4. Restoring vegetation in degraded ecosystems is an increasingly common practice for promoting biodiversity and ecological function, but successful implementation is hampered by an incomplete understanding of the processes that limit restoration success. By synthesizing terrestrial and aquatic studies globally (2594 experimental tests from 610 articles), we reveal substantial herbivore control of vegetation under restoration. Herbivores at restoration sites reduced vegetation abundance more strongly (by 89%, on average) than those at relatively undegraded sites and suppressed, rather than fostered, plant diversity. These effects were particularly pronounced in regions with higher temperatures and lower precipitation. Excluding targeted herbivores temporarily or introducing their predators improved restoration by magnitudes similar to or greater than those achieved by managing plant competition or facilitation. Thus, managing herbivory is a promising strategy for enhancing vegetation restoration efforts.

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    Free, publicly-accessible full text available November 3, 2024
  5. Free, publicly-accessible full text available November 1, 2024
  6. Abstract Purpose of Review

    Preparing for pandemics requires a degree of interdisciplinary work that is challenging under the current paradigm. This review summarizes the challenges faced by the field of pandemic science and proposes how to address them.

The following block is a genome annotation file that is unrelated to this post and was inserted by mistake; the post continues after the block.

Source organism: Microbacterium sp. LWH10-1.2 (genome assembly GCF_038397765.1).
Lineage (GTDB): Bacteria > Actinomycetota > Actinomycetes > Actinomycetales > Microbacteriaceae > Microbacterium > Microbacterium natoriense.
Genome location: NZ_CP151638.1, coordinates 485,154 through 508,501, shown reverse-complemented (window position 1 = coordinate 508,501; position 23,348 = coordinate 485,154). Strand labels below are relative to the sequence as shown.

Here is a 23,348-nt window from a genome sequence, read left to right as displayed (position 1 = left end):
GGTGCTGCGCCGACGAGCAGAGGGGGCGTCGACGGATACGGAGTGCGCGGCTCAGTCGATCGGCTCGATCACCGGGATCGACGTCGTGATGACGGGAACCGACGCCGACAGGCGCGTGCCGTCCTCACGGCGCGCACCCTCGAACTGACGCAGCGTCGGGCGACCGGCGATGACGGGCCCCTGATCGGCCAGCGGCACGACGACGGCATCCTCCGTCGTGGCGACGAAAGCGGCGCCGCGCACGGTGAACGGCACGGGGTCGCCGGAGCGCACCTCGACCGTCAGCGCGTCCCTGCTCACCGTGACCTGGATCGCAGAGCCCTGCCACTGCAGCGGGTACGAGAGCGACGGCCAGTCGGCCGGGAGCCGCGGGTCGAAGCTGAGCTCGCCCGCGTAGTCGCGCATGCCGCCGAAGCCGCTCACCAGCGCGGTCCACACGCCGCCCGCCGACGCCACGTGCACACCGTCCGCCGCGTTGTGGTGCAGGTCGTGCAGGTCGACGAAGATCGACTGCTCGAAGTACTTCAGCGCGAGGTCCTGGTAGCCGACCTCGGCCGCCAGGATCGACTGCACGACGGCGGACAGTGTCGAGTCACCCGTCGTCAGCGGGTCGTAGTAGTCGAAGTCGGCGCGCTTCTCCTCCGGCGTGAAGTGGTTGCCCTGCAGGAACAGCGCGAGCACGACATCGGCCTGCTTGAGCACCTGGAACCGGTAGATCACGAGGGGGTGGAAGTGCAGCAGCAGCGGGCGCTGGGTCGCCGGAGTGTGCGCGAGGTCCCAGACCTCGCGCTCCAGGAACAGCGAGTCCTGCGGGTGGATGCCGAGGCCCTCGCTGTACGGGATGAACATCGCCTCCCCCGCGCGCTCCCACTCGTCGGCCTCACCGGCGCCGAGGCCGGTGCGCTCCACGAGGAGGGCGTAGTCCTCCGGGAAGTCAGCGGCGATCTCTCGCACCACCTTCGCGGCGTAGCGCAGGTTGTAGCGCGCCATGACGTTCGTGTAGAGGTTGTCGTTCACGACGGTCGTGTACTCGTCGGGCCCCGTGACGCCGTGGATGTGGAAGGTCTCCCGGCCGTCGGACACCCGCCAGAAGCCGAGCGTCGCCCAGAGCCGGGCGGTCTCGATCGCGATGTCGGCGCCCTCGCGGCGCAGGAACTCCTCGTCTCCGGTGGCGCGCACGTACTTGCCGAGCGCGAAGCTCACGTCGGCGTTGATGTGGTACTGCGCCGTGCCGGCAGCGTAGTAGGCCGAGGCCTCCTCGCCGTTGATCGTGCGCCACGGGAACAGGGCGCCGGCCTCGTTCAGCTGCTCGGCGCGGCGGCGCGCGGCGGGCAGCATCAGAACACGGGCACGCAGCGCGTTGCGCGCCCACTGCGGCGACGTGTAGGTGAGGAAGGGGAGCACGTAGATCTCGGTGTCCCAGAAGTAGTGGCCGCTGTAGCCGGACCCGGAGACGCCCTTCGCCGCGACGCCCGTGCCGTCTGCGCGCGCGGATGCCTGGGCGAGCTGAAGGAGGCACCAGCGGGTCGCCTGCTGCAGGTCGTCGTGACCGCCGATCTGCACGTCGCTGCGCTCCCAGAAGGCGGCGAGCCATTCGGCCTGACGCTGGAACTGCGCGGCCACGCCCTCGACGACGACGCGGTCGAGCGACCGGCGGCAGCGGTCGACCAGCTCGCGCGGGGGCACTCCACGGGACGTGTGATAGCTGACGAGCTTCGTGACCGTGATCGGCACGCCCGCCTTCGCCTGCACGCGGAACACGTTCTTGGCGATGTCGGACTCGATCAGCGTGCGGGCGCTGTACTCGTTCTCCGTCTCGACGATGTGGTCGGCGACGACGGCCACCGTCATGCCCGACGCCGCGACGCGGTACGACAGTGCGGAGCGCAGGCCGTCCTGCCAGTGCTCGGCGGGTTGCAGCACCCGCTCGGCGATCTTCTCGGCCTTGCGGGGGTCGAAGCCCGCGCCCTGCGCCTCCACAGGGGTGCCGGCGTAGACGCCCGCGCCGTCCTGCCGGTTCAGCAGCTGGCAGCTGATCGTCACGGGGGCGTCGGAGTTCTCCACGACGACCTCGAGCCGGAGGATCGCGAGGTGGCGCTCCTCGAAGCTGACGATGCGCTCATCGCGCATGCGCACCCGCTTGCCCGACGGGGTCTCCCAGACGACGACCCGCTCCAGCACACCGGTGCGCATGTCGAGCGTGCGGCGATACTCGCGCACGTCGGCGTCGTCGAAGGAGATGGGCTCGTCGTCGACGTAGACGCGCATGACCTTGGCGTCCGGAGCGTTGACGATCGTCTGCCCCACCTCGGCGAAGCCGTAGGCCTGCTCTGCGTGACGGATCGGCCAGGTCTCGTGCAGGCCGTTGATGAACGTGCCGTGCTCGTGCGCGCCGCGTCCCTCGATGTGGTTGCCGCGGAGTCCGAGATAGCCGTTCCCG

Recent Findings

    The structure of current siloed systems of research organizations hinders effective interdisciplinary pandemic research. Moreover, effective pandemic preparedness requires stakeholders in public policy and health to interact and integrate new findings rapidly, relying on a robust, responsive, and productive research domain. Neither of these requirements are well supported under the current system.


    We propose a new paradigm for pandemic preparedness wherein interdisciplinary research and close collaboration with public policy and health practitioners can improve our ability to prevent, detect, and treat pandemics through tighter integration among domains, rapid and accurate integration, and translation of science to public policy, outreach and education, and improved venues and incentives for sustainable and robust interdisciplinary work.

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  7. Abstract Effective utilization of wild relatives is key to overcoming challenges in genetic improvement of cultivated tomato, which has a narrow genetic basis; however, current efforts to decipher high-quality genomes for tomato wild species are insufficient. Here, we report chromosome-scale tomato genomes from nine wild species and two cultivated accessions, representative of Solanum section Lycopersicon , the tomato clade. Together with two previously released genomes, we elucidate the phylogeny of Lycopersicon and construct a section-wide gene repertoire. We reveal the landscape of structural variants and provide entry to the genomic diversity among tomato wild relatives, enabling the discovery of a wild tomato gene with the potential to increase yields of modern cultivated tomatoes. Construction of a graph-based genome enables structural-variant-based genome-wide association studies, identifying numerous signals associated with tomato flavor-related traits and fruit metabolites. The tomato super-pangenome resources will expedite biological studies and breeding of this globally important crop.